Chicago Cousins Facing Federal Firearms Charges for Allegedly Dealing Guns on City’s South Side
CHICAGO — Two cousins from Chicago are facing federal firearms charges for allegedly dealing guns on the city’s South Side.
Over a four-month period earlier this year, BENJAMIN VASQUEZ JR. illegally sold 16 firearms, including a sawed-off shotgun and an AK-47 rifle, according to criminal complaints and affidavits filed in federal court in Chicago. Unbeknownst to him, the buyer was cooperating with law enforcement and had secretly recorded the transactions, the complaints state. One of the deals occurred in a residence in the New City neighborhood of Chicago on Feb. 21, 2017, involving the sale of a .22-caliber pistol, the complaints state.
Benjamin Vasquez’s cousin, JORGE VASQUEZ, has also been involved in dealing illegal firearms, the charges state. On Feb. 13, 2017, Jorge Vasquez sold a rifle to an individual who was cooperating with law enforcement, the complaints state. The deal, which occurred in an alley in the West Englewood neighborhood of Chicago, netted Jorge Vasquez $1,000, according to the complaints.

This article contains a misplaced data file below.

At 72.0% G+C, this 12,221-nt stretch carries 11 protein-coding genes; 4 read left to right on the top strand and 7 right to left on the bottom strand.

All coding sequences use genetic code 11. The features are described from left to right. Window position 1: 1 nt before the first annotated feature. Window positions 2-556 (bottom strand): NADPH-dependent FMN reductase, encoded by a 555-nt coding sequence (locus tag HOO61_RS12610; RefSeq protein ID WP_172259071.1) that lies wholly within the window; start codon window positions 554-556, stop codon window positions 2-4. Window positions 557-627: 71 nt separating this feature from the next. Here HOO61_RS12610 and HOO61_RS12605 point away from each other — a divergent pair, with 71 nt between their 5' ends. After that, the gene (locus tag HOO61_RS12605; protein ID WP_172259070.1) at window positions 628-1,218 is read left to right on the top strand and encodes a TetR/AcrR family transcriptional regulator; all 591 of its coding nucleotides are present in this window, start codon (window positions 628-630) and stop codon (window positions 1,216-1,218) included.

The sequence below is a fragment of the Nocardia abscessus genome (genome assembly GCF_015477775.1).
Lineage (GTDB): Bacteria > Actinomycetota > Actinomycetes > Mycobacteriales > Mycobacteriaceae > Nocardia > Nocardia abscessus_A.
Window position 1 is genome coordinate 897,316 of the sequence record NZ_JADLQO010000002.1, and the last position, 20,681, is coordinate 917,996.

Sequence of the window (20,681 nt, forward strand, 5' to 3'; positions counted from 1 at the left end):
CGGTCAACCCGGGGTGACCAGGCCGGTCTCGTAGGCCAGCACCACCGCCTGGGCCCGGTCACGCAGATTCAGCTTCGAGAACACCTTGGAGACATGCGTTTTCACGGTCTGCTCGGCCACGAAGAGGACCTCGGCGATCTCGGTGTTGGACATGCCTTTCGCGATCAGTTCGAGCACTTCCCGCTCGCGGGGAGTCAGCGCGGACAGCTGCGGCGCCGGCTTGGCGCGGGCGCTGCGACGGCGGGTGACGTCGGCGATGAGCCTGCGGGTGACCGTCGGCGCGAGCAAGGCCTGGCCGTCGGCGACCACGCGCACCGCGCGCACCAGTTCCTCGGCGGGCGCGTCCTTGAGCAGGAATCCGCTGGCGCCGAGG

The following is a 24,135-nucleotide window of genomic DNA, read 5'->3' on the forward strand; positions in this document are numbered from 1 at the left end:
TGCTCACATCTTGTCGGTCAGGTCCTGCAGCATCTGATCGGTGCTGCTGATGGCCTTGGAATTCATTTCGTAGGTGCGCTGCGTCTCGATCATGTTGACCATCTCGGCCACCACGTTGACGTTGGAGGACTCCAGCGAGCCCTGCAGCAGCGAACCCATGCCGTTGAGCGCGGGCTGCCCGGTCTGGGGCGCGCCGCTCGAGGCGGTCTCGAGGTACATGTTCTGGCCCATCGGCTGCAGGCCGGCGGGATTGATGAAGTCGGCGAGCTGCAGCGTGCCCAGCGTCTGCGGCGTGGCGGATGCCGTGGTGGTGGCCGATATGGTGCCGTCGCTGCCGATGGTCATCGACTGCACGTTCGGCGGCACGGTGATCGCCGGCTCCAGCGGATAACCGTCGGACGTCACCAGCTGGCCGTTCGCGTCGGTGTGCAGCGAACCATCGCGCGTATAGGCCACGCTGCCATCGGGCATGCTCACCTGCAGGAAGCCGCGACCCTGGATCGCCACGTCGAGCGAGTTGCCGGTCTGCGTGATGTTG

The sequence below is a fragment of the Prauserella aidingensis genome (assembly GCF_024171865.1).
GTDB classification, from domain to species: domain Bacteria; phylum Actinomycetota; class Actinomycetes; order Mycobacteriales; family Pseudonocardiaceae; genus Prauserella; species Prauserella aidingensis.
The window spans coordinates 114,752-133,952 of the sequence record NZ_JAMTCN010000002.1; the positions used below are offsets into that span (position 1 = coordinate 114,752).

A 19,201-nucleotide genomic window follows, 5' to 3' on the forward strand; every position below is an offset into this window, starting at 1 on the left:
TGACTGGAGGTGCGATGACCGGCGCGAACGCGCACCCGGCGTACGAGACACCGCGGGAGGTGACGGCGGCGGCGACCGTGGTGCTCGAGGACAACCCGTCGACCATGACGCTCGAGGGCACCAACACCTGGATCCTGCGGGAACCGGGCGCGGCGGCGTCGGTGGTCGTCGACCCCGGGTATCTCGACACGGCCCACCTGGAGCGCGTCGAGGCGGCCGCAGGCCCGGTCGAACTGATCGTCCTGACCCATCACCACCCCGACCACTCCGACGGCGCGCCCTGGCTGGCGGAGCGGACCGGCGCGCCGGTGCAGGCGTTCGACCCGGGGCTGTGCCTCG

Benjamin Vasquez Jr., 26, was arrested Aug. 4, 2017, on a charge of knowingly possessing a firearm with an altered, removed or obliterated serial number. A preliminary hearing is set for Aug. 10, 2017, at 9:30 a.m., before U.S. Magistrate Judge Jeffrey Cole.
Jorge Vasquez, 27, is charged with illegal possession of a firearm by a felon. He was arrested last month and remains in federal custody. His next court date has not been set.
The complaints were announced by Joel R. Levin, Acting United States Attorney for the Northern District of Illinois; Celinez Nunez, Special Agent-in-Charge of the Chicago Field Division of the U.S. Bureau of Alcohol, Tobacco, Firearms and Explosives; and Eddie T. Johnson, Superintendent of the Chicago Police Department.
The public is reminded that a complaint is not evidence of guilt. The defendants are presumed innocent and entitled to a fair trial at which the government has the burden of proving guilt beyond a reasonable doubt.
Knowingly possessing a firearm with an altered, removed or obliterated serial number is punishable by a maximum sentence of five years in prison. Possession of a firearm by a felon is punishable by up to ten years in prison. If convicted, the Court must impose reasonable sentences under federal statutes and the advisory U.S. Sentencing Guidelines.
The government is represented by Assistant U.S. Attorney Matthew L. Kutcher.